It always amazes me at how controversial political announcements can be. The recent autism announcement (February 6th, 2019) by the Ontario PC party is such an example.
How can proactively addressing 14 of the 19 improvements suggested by the Ontario Autism Coalition be a bad thing? This announcement should be received as offered, instead of letting politics and rumors sway opinions.
The improvement at the top of the priority list is a vow to clear the waitlist within 18 months, as hinted at in election promises. The current wait list is excruciatingly long; here are some numbers to put things in perspective:
- 23,000 children are currently on the waitlist
- 8400 are currently in the program
- 2400 are still waiting for an assessment, that wait is an average of 31 months, after which they might get on the program waitlist.
Another suggested improvement will direct money to the parents of these children instead of a government agency so the parents can hire private therapists to come to the comfort of their own home at their own convenience. While increased flexibility is great, the catch (for many) is the strict money management required including records and timesheets.
This announcement was in response to a 2017 revision of the autism program by the Wynne government that gave parents the option between receiving therapy from government funded services or receiving funding directly to pay private therapists. This option did little however to reduce the wait lists within a year of implementation. Some parents also complained that the government funded service providers actually discouraged them from choosing the private therapist option. Hmmmmm, sounds self-serving to me!
The new rules will be more fair to all families, especially those in greatest need such as the ones with lower incomes. That’s because the income salary cap has been lowered, so high income families (more than 250K) will no longer be eligible, allowing more funding for lower income earners to offset their financial burdens.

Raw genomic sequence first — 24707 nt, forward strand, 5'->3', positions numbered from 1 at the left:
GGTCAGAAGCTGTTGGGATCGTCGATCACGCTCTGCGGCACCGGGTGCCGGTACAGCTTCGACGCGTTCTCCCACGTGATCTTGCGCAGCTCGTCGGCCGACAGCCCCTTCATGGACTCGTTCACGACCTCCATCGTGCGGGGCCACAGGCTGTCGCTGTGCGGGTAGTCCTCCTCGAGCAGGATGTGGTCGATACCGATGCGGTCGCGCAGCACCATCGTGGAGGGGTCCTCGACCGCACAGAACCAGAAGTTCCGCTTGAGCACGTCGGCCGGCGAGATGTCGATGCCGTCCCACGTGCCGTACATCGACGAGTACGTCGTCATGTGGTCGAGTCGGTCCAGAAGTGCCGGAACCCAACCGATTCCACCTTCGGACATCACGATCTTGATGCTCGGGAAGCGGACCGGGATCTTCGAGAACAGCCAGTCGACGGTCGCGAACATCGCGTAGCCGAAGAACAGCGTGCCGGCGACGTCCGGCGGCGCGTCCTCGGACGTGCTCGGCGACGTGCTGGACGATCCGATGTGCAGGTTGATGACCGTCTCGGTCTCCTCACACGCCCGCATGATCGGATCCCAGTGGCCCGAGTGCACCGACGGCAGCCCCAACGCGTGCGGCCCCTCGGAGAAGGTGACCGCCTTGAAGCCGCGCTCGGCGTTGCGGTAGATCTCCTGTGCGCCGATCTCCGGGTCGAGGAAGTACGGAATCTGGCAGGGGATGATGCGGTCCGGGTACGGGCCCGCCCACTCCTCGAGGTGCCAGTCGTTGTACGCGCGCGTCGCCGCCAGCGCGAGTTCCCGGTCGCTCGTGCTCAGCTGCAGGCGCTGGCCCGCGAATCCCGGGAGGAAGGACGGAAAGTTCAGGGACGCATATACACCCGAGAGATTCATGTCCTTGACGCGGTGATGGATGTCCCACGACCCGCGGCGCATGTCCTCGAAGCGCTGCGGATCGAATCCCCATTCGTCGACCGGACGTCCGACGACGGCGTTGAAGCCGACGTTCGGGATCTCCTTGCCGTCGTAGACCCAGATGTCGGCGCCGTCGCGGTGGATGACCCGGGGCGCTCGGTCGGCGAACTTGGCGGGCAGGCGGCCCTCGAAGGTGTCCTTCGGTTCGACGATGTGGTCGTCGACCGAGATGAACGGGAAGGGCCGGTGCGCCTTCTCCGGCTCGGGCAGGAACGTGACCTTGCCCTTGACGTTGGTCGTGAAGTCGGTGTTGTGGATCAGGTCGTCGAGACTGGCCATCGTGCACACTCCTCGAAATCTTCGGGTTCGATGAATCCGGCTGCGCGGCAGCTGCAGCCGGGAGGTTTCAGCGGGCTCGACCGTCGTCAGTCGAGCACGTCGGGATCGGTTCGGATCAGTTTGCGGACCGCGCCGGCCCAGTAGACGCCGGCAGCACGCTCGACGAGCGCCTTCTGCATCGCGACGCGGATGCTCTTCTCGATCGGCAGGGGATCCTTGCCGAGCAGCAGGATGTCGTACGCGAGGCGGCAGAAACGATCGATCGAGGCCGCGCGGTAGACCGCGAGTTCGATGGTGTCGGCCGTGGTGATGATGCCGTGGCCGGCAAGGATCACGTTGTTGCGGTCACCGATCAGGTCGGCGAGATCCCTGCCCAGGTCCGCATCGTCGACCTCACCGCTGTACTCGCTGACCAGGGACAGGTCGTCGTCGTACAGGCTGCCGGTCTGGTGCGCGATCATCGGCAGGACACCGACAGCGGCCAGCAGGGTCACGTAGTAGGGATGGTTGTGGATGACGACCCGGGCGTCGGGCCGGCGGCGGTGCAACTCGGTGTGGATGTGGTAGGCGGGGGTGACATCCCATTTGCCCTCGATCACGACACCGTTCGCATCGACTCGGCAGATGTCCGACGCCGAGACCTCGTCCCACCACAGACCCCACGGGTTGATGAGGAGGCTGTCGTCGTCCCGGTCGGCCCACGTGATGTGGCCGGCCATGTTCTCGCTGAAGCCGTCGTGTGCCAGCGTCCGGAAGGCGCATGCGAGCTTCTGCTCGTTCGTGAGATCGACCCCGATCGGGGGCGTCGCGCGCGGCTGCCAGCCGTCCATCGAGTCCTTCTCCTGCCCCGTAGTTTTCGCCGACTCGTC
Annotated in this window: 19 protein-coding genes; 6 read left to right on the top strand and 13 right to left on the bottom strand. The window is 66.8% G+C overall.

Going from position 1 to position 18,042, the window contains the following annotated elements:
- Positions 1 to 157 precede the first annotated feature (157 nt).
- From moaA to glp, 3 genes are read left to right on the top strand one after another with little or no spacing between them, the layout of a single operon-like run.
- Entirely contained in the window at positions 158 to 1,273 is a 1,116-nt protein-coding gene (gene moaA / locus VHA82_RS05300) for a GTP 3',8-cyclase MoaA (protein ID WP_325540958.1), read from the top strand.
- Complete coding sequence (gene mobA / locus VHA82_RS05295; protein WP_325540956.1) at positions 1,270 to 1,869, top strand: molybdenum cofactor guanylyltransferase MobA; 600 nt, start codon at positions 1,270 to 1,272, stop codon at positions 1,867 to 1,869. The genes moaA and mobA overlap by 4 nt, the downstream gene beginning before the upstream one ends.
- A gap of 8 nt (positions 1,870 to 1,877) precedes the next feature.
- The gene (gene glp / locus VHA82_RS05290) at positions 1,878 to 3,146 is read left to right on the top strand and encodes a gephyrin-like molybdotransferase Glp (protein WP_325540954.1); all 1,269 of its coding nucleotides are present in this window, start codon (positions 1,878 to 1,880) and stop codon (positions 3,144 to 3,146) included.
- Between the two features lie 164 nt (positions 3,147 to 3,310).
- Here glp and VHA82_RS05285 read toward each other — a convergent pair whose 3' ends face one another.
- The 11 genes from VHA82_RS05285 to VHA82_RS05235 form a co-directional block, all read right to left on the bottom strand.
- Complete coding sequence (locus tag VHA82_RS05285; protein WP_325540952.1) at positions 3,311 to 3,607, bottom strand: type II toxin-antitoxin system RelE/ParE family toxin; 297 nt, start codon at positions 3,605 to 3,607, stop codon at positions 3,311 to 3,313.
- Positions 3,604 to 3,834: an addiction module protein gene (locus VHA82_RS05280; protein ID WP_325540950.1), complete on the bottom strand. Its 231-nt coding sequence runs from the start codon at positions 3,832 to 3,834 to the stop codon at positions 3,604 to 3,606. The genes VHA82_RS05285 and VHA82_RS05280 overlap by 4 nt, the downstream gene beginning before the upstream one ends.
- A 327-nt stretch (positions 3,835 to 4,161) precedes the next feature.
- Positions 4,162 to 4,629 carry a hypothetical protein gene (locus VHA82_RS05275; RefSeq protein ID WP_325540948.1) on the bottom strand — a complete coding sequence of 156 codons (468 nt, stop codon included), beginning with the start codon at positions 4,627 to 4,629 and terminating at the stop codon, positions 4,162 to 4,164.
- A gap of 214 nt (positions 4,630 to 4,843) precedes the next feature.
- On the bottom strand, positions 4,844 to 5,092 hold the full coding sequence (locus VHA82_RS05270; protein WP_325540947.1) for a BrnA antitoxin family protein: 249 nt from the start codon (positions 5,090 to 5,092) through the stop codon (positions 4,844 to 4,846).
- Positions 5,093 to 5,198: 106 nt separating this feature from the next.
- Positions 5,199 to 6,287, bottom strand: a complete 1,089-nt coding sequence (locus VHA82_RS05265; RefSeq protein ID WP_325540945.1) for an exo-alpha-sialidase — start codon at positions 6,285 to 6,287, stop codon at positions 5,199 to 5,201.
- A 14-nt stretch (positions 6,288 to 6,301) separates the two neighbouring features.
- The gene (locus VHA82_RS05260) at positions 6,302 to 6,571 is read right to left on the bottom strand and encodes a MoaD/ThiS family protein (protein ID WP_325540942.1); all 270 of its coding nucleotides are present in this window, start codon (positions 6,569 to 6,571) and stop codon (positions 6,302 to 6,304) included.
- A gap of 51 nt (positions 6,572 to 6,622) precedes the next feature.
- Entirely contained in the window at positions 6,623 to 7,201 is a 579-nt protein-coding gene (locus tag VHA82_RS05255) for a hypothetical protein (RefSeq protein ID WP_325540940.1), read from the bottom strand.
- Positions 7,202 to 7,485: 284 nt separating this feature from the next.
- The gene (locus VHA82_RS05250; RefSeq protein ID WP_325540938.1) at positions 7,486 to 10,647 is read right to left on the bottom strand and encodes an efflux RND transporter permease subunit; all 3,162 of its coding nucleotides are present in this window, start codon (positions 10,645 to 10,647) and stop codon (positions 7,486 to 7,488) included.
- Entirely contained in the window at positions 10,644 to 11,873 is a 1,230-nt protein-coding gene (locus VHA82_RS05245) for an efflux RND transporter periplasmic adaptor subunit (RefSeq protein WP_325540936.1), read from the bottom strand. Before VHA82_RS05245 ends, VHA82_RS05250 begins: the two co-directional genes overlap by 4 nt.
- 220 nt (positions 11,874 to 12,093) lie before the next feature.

That makes sense (to me) as higher salary earners generally have better health benefits that would cover some of the costs. They also have accrued pension income meaning they will not have to dip into their long term savings. These medical costs are also tax deductible, a bonus for both the wealthy and not so wealthy.
Don’t get me wrong, I am a big supporter of working hard to achieve your status in life. Higher salaries, pension plans and health benefits require lots of sweat equity on the part of these higher paid employees. What I don’t support is letting children from lower income homes suffer through no fault of their own.
Families will now be eligible to receive a lifetime limit of $140,000 per child until the age of 18. Since most would agree that autistic children benefit most from therapy at a young age, the funds will be front-loaded. This means the annual limit is 20,000 for children aged two to six, and $5000 per year for those seven to eighteen. Regardless, available funding will cover only a portion of the costly therapy sessions required for autistic children.
No, funding for autistic children has not been reduced , but has been spread out, taken from the rich to help the poor. The PC government is trying to improve an increasingly essential program, geared to helping our youth. In fact, the current provincial government is also planning to double the (unchanged) $2.75 million annual investment in autism diagnostic hubs throughout the province.
The winner is………… not the Liberal or PC government, but more kids that suffer from autism.